On this Martin Luther King Jr. Day, there's one man you may not remember who helped make the holiday possible: Stevie Wonder.
He helped cement Martin Luther King Jr. Day as a national holiday, but it didn't happen overnight.
Some lawmakers fought for more than a decade against Martin Luther King Jr. Day. Some said it was too expensive, others called King a communist.
Stevie Wonder spent 15 years trying to get King's birthday recognized. After a 1979 bill fell 5 votes short of passing the House of Representatives, Wonder started to rally support with a song he had written called Happy Birthday.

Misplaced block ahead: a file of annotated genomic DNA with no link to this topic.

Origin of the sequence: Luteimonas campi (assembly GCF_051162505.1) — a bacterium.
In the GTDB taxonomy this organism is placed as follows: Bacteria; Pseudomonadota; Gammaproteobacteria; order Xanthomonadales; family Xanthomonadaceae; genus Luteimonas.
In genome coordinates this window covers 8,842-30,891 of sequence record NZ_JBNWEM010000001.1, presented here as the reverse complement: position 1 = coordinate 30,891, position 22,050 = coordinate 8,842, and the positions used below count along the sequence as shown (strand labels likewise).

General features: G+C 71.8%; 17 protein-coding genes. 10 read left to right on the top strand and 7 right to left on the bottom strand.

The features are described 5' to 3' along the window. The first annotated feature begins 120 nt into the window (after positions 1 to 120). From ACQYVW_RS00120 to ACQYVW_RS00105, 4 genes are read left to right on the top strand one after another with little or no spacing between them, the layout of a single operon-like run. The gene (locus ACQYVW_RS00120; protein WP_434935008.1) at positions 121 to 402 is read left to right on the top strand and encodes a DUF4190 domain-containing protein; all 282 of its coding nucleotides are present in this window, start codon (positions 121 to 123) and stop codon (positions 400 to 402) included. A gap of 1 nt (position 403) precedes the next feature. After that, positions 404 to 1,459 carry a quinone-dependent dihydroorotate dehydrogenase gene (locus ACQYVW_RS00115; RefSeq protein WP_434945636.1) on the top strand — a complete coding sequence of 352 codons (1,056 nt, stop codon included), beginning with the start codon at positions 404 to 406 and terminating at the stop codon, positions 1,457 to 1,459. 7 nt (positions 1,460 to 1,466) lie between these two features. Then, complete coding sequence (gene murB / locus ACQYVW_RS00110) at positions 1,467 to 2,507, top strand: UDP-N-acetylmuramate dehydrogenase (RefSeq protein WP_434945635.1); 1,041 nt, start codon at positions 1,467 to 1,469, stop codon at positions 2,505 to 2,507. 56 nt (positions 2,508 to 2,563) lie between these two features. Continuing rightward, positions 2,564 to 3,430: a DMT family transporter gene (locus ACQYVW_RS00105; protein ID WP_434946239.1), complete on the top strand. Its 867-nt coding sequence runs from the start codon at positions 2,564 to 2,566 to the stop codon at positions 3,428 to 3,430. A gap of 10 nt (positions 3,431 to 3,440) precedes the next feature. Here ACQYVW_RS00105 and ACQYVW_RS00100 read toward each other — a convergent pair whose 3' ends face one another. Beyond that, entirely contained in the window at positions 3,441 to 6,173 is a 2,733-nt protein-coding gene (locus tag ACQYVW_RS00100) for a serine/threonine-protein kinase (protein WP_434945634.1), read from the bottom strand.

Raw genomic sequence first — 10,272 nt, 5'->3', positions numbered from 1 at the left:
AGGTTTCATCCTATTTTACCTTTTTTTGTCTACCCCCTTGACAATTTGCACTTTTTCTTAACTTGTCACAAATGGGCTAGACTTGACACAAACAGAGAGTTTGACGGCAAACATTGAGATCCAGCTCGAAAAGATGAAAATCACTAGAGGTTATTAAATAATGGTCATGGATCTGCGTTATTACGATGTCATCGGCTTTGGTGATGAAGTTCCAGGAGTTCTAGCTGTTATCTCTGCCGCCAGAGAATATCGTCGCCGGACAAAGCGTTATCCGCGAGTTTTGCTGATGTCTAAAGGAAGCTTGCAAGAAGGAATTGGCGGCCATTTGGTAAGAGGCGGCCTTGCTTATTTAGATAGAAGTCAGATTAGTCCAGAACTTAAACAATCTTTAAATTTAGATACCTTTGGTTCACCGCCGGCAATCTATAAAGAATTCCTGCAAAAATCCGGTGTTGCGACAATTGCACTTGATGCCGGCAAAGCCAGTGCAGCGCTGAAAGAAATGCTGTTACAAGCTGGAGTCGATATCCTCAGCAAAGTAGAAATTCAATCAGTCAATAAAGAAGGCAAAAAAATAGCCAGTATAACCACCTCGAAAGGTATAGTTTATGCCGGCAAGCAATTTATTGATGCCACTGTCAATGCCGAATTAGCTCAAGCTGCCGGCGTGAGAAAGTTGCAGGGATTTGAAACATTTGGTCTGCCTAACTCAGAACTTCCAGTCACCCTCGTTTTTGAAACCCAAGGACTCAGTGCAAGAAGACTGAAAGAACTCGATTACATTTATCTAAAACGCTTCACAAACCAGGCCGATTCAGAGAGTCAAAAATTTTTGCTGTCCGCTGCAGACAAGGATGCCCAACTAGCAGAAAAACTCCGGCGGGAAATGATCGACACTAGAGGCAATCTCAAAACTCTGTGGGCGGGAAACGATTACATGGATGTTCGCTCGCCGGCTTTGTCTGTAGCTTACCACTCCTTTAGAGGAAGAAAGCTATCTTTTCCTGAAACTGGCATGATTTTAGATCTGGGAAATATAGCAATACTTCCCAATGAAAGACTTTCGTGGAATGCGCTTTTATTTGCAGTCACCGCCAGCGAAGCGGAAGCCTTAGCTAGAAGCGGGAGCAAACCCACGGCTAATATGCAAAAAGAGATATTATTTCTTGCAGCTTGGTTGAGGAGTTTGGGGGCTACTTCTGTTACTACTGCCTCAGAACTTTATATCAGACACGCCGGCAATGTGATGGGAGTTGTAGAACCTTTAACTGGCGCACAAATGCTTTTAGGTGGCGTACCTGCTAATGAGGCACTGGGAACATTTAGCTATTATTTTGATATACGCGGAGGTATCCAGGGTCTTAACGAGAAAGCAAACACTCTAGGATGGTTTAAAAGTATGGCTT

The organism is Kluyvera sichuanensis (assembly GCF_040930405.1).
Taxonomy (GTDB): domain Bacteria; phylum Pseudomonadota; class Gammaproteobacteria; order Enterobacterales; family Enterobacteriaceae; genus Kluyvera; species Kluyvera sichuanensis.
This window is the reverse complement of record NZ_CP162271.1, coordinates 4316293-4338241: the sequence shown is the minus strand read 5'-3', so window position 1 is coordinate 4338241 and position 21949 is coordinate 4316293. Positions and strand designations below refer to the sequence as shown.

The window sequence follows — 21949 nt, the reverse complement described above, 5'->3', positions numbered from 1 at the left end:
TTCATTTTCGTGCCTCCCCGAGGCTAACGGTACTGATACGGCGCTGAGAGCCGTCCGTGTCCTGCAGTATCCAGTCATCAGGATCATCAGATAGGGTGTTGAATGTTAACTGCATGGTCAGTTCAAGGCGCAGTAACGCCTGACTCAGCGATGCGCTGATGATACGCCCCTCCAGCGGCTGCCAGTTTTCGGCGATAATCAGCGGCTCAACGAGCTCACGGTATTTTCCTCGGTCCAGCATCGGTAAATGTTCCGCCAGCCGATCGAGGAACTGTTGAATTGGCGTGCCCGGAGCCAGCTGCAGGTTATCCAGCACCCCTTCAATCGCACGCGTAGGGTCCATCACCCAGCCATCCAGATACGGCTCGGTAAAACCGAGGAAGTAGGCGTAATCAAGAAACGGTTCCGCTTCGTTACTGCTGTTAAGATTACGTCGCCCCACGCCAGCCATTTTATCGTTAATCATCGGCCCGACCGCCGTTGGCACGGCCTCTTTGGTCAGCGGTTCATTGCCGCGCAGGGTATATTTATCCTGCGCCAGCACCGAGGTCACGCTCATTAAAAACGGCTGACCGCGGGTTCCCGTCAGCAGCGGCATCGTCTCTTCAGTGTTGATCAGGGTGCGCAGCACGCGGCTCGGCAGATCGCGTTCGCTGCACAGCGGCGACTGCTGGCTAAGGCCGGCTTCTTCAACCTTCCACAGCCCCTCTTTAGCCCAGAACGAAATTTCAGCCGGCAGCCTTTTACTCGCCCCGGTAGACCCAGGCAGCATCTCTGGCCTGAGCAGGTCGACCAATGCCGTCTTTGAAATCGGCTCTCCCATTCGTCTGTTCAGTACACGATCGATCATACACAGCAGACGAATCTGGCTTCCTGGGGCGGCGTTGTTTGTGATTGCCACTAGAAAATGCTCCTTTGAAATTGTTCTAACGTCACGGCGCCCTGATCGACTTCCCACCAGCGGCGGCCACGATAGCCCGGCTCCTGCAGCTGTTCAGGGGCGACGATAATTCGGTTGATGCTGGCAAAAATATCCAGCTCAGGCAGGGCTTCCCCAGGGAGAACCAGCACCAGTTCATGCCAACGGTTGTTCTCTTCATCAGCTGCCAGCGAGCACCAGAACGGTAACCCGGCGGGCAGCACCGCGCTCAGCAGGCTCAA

Wonder put Happy Birthday on his 1981 album Hotter Than July. On November 2, 1983, President Ronald Reagan signed the law making MLK day a national holiday and America celebrated its first Martin Luther King Jr. Day on January 20, 1986.
So thank you, Stevie Wonder and happy birthday, Martin Luther King, Jr.